“I love CONNECT and have a lot of great friends here,” said Mandi. “It’s good to come back and see this place.”

Mandi lived at CONNECT to redesign her life following a brain injury and she moved to her own apartment four years ago.

“My mom passed away from cancer in 2005 and left my sister and me an apartment in Coquitlam,” said Mandi. “When I moved into that apartment from CONNECT, honestly, it was really hard at first. I was exhausted all the time because I had to do all my own cooking, cleaning, taking care of everything.”

She said once she dealt with the “culture shock” of going home, she learned to cope with the fact that people weren’t always around and she began to make connections in her new community.

Mandi had a worker help with grocery shopping, which was some of her only socialization, other than a roommate. Mandi currently has the worker visit her three days per week to help with grocery shopping and exercise and the like.

“My neighbour and her cute puppy, Molly, and I walk every night at 9pm, I go out to movies and I walk three times per day.”

Now that she can drive again, Mandi is feeling more independent and getting out more often.

Neil said it took well over a year, including one failed test, for Mandi to earn her license back because of all the cognitive testing she underwent.

“But she got through it,” he said, exchanging smiling glances with his daughter. “She worked hard and got it done.”

At the age of 23, Mandi had an aneurism. She was at the hospital complaining about a headache when the aneurism occurred and she was able to make an incredible recovery. Unfortunately, during her subsequent rehab, she suffered a stroke, which left her with a significant brain injury.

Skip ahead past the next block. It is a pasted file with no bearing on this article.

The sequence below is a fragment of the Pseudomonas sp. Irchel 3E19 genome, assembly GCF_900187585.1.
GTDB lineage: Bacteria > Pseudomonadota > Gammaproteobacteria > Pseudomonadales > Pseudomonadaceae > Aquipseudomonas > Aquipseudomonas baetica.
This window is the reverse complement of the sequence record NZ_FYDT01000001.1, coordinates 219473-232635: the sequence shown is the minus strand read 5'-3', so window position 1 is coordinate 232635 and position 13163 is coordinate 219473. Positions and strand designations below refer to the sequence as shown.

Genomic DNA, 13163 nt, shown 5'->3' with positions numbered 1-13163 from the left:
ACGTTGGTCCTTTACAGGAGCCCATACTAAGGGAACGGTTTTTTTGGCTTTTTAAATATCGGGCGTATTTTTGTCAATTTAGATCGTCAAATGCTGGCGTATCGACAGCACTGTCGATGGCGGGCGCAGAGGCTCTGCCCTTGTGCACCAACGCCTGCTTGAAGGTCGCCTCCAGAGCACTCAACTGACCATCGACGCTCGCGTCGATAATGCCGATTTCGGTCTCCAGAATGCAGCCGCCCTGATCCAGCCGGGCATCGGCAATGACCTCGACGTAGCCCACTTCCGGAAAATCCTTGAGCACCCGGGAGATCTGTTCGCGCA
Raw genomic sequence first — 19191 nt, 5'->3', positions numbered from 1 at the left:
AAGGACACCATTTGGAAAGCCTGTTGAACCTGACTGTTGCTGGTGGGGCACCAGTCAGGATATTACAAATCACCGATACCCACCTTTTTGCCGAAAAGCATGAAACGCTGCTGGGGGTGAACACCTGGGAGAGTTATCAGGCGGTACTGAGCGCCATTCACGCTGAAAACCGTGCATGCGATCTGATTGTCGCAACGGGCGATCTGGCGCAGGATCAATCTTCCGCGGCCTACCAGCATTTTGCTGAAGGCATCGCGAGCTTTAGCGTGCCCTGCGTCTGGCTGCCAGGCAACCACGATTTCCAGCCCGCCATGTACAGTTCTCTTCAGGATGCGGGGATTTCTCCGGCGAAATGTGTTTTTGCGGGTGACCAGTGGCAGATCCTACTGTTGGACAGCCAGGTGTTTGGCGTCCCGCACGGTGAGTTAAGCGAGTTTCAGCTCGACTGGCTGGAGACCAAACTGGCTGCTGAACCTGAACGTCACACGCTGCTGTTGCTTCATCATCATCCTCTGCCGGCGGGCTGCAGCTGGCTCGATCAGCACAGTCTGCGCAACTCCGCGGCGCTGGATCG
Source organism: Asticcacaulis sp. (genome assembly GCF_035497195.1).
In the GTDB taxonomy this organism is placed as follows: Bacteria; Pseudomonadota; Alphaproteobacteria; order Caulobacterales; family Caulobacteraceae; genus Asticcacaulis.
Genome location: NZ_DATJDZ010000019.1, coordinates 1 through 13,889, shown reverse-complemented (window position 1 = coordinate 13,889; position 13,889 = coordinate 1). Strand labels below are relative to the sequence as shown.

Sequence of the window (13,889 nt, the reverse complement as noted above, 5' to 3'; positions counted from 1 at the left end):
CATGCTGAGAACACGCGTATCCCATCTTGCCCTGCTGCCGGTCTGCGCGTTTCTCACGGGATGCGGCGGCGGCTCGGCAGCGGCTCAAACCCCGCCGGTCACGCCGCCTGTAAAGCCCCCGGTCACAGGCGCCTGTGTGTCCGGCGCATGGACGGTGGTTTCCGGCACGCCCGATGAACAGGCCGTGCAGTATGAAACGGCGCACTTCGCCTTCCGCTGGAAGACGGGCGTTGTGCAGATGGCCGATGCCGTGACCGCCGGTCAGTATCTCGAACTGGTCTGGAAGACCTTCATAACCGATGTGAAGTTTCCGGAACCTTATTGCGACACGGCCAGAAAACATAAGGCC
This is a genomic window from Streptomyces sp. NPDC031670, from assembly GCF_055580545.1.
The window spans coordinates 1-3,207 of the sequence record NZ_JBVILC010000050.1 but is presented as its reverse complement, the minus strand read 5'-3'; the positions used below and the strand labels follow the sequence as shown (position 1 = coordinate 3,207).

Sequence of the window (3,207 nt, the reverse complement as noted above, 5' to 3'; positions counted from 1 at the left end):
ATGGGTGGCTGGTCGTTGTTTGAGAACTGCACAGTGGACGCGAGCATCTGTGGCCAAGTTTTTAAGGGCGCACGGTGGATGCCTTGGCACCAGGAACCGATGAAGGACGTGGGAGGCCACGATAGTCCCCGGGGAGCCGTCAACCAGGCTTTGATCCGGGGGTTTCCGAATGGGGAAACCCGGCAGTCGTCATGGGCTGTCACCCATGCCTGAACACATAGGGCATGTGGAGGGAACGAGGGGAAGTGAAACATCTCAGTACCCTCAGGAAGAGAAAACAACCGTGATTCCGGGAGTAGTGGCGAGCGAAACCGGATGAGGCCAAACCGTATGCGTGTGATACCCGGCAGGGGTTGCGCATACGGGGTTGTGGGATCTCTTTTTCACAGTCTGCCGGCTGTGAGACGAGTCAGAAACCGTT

She suffered a paralysis on her left side and was immobile for a month after doctors had to shred her Achilles tendons to allow her feet to relax.

“That was a death for me. I was locked in my body but my brain was fine. It felt like a really long time and finally my motor skills started to come back.”

Neil said Mandi’s stay in the hospital following the stroke was a scary time.

“It was a terrible time of life. Mandi died half a dozen times in the hospital. But you have no choice but to get through when something like this happens.”

He said his wife Debby has been tremendously supportive and loves his kids.

“I work for a bank and they gave me four months off so I could be at the hospital every day. They gave my wife a month off – she’s a bank employee too – and even when we went back to work, we went to see Mandi every day. I am incredibly grateful for that job and how understanding they have been.”

Recovery was not easy for the family. Many friends who were around before the injury disappeared and Mandi suffered a severe weight gain due to her immobility. She lived in a few rehabilitation centres, which she did not love, before finding a place at CONNECT.

“CONNECT does a tremendous job,” said Neil. “The staff is great, the residents are great. This place was the perfect place for Mandi to be.”

Mandi now belongs to a brain injury support group in Coquitlam where members can share their experiences and struggles but also get together for social events like sailing, lawn bowling and mini golf.

Following a brain injury, it’s unfortunately common for people to become isolated and lonely. CONNECT promotes the idea of interdependence where people, while redesigning their lives, are actively working on having healthy relationship with equitable roles in these relationships. This includes maintaining old relationships, when possible, and building new ones.

“One of my biggest motivations in getting better is to show the people who disappeared from my life when I was first injured what I am capable of. I want to continue to improve despite them. I’d like to get back to work one day, but I don’t know if it’s possible. I like to push myself and my dad motivates me. Plus, my cat, Bella, is my inspiration. I love her.”

“You’ve come a long way Mandi,” Neil said to his daughter. “We see tremendous progress all the time. Little bits all the time. You may not notice the changes because they can be small, but we notice.”